Originally posted by tonyo.
Q+A - Michael Arad
Like all the finalists in the Ground Zero memorial competition, Michael Arad was a complete unknown until the jury plucked his design-a stark, minimalist scheme called "Reflecting Absence"-out of a pile of 5,201 entries. An assistant architect for the New York City Housing Authority, the Israeli-born Arad, 34, studied at Dartmouth and Georgia Tech and now lives in Manhattan with his wife and baby boy. But inexperience didn't keep him from submitting an entry that blatantly ignored some of the key competition guidelines. Arad's design challenged Daniel Libeskind's master plan by lifting the memorial out of the so-called bathtub and up to street level. It also pushed a pair of cultural buildings to the edges of the site so they wouldn't shadow the Twin Tower footprints, where Arad placed his sunken reflecting pools. As it happened, the judges were looking for just that sort of statement; after suggesting that Arad find an experienced collaborator to help him polish the rough edges of his design-he chose veteran landscape architect Peter Walker-the jury awarded him the commission in January.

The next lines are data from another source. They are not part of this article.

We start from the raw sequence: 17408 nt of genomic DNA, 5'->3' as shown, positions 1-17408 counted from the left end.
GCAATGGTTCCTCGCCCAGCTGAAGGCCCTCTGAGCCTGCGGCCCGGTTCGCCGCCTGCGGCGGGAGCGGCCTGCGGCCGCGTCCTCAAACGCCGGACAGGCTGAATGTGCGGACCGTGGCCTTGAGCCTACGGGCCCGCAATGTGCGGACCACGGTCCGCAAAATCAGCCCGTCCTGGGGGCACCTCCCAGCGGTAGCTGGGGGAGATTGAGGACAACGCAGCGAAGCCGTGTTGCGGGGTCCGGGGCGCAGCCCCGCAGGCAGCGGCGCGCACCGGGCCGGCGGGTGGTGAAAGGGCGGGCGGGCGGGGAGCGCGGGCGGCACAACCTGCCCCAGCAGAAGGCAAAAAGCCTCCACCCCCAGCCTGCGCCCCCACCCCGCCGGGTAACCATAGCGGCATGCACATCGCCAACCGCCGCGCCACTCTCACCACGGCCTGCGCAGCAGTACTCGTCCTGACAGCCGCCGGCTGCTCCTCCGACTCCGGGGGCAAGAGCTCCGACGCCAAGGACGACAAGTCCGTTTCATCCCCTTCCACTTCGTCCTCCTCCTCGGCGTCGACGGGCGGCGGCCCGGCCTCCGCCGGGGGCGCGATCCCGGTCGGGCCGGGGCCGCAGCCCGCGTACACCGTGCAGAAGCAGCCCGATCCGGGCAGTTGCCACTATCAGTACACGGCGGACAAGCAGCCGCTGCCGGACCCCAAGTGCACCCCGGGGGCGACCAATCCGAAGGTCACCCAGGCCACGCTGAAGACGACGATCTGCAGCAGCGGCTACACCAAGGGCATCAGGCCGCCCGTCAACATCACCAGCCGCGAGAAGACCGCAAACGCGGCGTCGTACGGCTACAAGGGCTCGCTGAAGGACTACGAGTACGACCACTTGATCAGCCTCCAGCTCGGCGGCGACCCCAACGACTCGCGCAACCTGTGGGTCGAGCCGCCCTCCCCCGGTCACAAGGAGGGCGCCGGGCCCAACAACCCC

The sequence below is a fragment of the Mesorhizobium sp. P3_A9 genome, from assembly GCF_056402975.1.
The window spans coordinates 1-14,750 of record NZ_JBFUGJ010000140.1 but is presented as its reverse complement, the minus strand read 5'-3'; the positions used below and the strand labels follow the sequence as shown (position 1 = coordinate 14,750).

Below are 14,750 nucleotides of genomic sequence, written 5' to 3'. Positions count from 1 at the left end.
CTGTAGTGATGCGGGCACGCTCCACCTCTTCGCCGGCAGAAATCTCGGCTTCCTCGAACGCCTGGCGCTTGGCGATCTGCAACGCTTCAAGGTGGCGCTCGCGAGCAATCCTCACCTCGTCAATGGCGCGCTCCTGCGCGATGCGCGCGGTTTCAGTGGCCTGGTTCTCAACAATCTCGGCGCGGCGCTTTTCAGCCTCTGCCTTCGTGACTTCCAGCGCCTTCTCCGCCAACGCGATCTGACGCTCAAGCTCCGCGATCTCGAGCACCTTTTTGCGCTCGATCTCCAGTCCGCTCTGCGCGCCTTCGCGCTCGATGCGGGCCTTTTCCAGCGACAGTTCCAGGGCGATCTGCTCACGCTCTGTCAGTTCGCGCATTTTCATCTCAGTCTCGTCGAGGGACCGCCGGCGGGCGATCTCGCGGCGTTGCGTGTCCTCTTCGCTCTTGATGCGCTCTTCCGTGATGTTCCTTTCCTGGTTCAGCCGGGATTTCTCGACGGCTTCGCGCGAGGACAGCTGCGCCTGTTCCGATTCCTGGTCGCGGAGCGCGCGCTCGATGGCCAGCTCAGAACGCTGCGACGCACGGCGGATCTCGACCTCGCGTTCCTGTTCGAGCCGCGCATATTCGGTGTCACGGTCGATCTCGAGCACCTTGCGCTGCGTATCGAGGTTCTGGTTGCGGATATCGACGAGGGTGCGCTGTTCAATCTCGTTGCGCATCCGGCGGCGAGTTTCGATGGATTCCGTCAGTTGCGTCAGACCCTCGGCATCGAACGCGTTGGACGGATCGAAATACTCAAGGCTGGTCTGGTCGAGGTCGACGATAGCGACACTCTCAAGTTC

Interview by Christopher Hawthorne. Portrait by Yoko Inoue.
Q: When did you first begin sketching ideas for a memorial?
A: A few months after 9/11. My initial idea was to place a memorial out in the Hudson River, two voids that would be close by but inaccessible. Water would flow in both but they wouldn't ever fill up. By October of 2002 I'd made a basic model of that design. Then, after seeing the master plans for the site begin to emerge, I started imagining a design for the site itself.
Q: Your entry, like a couple of others favored by the jury, defied the basic guidelines of the Libeskind master plan by bringing the memorial out of the bathtub and up to the street.
A: I wanted to connect the memorial to the city, to the life of the city. Keeping the void there seemed to sever the site.
Q: Peter Walker has said that in retrospect maybe he followed the guidelines too closely in his own entry, and that it took a younger, brasher designer to question the master plan as you did.